Standing surgery

In the past, horses were often brought under general anaesthesia for surgery. As a result, the horse was operated on lying down. Waking up from general anaesthesia is one of the riskiest parts of equine surgery. The medications used cause weakness and disorientation, which makes standing up after surgery a challenge. For example, it sometimes happens that the horse will injure themselves so badly that euthanasia is required after an initially successful operation. 



Nowadays, local anaesthesia is increasingly being used, so that the horse can remain standing up during the operation. According to Kayla Le, of the Department of Surgical Sciences at the University of Wisconsin Madison, the number of equine surgical procedures continues to grow. Because the horse can remain standing up, more treatment options are possible. This is because the risks associated with general anaesthesia disappear. As a result, the horse does not have to get up after anaesthesia and the equine surgeon has a better view during the surgery.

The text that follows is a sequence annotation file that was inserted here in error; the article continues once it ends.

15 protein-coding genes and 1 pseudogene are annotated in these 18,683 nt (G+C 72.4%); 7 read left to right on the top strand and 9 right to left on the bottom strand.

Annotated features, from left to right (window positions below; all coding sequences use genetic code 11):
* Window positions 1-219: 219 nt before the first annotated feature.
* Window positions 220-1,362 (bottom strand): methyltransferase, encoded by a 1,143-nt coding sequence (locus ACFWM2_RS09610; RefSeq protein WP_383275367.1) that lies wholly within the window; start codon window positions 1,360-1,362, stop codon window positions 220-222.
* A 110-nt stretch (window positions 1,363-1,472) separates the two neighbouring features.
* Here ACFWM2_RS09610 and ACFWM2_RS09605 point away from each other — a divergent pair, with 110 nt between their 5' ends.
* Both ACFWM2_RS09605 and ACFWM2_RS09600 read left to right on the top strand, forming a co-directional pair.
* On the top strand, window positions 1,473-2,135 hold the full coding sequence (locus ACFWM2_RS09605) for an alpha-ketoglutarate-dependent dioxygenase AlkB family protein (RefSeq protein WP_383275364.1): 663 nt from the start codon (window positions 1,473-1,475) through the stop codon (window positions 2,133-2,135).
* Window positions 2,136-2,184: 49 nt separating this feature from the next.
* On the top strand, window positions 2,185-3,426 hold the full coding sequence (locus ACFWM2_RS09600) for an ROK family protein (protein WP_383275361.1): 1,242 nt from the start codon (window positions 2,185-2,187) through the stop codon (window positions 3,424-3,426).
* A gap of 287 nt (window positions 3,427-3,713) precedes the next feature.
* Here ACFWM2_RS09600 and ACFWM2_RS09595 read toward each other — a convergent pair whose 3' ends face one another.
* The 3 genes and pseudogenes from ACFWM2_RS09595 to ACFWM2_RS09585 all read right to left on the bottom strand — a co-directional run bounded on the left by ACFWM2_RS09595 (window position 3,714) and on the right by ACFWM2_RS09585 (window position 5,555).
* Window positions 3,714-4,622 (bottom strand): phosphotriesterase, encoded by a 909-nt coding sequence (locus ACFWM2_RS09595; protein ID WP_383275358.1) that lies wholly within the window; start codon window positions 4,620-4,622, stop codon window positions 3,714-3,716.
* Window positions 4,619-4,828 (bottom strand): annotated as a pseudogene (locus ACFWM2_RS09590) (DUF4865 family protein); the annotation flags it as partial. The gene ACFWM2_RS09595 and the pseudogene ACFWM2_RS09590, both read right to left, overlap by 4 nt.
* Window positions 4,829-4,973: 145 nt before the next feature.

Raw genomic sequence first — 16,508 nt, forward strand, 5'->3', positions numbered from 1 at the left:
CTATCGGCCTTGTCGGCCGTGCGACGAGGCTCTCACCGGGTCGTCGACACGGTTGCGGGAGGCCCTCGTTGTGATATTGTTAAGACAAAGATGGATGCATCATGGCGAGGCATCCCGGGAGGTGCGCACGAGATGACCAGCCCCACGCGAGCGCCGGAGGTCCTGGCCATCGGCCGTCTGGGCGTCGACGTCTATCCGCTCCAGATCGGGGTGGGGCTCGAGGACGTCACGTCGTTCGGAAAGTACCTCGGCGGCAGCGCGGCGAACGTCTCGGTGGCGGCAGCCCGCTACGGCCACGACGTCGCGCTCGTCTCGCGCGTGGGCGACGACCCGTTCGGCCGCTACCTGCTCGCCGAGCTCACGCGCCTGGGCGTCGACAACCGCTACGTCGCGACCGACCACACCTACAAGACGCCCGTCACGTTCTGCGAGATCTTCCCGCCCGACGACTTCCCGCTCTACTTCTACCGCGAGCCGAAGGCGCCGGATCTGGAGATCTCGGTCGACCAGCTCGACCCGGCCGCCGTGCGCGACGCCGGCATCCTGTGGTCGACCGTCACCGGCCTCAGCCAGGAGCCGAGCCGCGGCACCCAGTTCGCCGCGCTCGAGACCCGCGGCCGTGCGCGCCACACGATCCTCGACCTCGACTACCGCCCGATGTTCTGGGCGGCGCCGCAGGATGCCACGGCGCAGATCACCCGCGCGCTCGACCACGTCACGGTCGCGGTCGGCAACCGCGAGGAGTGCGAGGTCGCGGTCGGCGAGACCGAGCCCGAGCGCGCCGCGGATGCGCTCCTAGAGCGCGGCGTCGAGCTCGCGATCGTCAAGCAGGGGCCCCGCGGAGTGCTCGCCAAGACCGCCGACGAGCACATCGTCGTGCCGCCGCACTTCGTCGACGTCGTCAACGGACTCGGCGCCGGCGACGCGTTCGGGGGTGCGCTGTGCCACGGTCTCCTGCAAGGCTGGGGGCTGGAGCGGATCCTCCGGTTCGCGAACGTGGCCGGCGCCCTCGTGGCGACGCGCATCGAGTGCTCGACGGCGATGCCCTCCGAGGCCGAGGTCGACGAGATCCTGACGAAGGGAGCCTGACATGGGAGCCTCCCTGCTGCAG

A precondition of a standing surgery is that the horse must be able to remain stable and comfortable enough to remain standing during the operation. A risk is that the horse will be conscious before the surgery, which means that they can continue to move despite the sedation and anaesthesia. In addition, it is more challenging to maintain a sterile surgical field and it requires different facilities and more staff. 



Each patient must therefore be assessed individually and the benefits must outweigh the disadvantages. However, the research shows that more and more surgeries are performed standing and the number of surgeries continues to grow. 

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